Maze Procedure


Sarah Lewis, PharmD

What is a maze procedure?

A maze procedure is surgery to treat atrial fibrillation. Atrial fibrillation is a type of heart arrhythmia or abnormal heart rhythm. Atrial fibrillation occurs when the electrical signal that causes your heart to beat travels through the heart muscle in a disorganized manner. This results in a heartbeat that is too fast and irregular. Having atrial fibrillation puts you at risk of stroke and heart failure.

A maze procedure involves making a series of cuts in the heart muscle and sewing them back together. As the cuts heal, your body makes scar tissue that blocks the disorganized electrical signal and irregular heart rhythm. This allows your heart to beat normally.

A maze procedure is major surgery that has risks and potential complications. You may have less invasive treatment options. Consider getting a second opinion about all of your treatment choices before having a maze procedure. 

Why is a maze procedure performed? 

Your doctor may recommend a maze procedure to treat symptomatic atrial fibrillation. Your doctor may only consider a maze procedure for you if other treatment options that involve less risk of complications have been ineffective. Ask your doctor about all of your treatment options and consider getting a second opinion.

Your doctor may recommend a maze procedure in the following situations: 

  • You are not able to tolerate medication therapy or medication therapy has not helped your atrial fibrillation.

  • You are not able to take anticoagulant or blood thinners, such as warfarin (Coumadin).

  • You have had a stroke or you are at high risk of having a stroke.

Who performs a maze procedure?

Cardiac surgeons and thoracic surgeons perform maze procedures. Cardiac surgeons specialize in the surgical treatment of conditions of the heart and its blood vessels. Thoracic surgeons specialize in the surgical treatment of diseases of the chest, including the blood vessels, heart, lungs and esophagus. Cardiac surgeons and thoracic surgeons may also be known as cardiothoracic surgeons. 

How is a maze procedure performed?

Your maze procedure will be performed in a hospital. Your surgeon can use either a traditional open-heart surgery method or a minimally invasive method. A heart-lung machine is necessary for the open-heart method. Your surgical team will stop your heart with medicine and the heart-lung machine will pump blood to the body. When the surgery is complete, your surgeon will take your heart off the machine.

Surgical approaches to a maze procedure

Your surgeon will perform your maze procedure using one of the following approaches:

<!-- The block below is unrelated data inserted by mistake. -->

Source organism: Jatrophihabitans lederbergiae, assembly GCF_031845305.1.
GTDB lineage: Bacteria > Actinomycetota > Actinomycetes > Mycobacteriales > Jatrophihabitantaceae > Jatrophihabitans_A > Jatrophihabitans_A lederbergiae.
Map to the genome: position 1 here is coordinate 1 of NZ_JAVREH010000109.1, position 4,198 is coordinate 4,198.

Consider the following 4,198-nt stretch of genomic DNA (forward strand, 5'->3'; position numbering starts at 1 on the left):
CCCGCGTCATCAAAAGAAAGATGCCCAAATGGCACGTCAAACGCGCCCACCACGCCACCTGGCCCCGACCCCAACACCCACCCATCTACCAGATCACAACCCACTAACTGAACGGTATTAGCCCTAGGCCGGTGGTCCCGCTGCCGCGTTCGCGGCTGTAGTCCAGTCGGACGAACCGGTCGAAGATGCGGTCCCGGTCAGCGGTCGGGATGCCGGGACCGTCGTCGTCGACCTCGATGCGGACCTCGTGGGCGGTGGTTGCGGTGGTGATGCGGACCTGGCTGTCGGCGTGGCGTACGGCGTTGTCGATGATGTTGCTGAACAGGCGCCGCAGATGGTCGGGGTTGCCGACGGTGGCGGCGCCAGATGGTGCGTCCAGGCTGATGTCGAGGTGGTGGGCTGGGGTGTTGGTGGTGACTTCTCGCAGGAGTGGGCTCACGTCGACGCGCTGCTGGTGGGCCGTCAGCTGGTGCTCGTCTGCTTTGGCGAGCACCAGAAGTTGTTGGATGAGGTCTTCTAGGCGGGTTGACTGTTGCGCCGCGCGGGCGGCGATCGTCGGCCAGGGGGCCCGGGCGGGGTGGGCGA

• Minimally invasive surgery involves inserting special instruments and an endoscope through at least two small incisions in the side of your chest. The endoscope is a thin, lighted instrument with a small camera. The camera transmits pictures of the inside of your chest to a video screen. Your surgeon sees the inside of your chest on the screen while performing surgery. Minimally invasive surgery generally involves a faster recovery and less pain than open surgery. This is because it causes less trauma to tissues and organs. Your doctor will make a small incision instead of a larger one used in open surgery. Surgical tools are threaded around muscles and tissues instead of cutting through or displacing them as in open surgery. Your minimally invasive surgery may also include the use of a surgical robot and special imaging technologies (computer-assisted surgery) to assist your doctor in viewing and performing the surgery.

  • Open surgery involves making a large incision in the front of your chest and breastbone. Open surgery allows your doctor to directly see and access the surgical area. Open surgery generally involves a longer recovery and more pain than minimally invasive surgery. Open surgery requires a larger incision and more cutting and displacement of muscle and other tissues than minimally invasive surgery. Despite this, open surgery may be a safer or more effective method for certain patients


Your surgeon will advise you on which procedure is best for you and how long you need to stay in the hospital based on your diagnosis, age, medical history, general health, and possibly your personal preference. Learn about the different maze procedures and ask why your surgeon will use a particular type for you.

Types of anesthesia

Your surgeon will perform your maze procedure using general anesthesia. General anesthesia is a combination of intravenous (IV) medications and gases that put you in a deep sleep. You are unaware of the surgery and do not feel any pain. 

What to expect the day of your maze procedure

Your surgeon may admit you to the hospital the day before your maze procedure. The day of your surgery, you can expect to: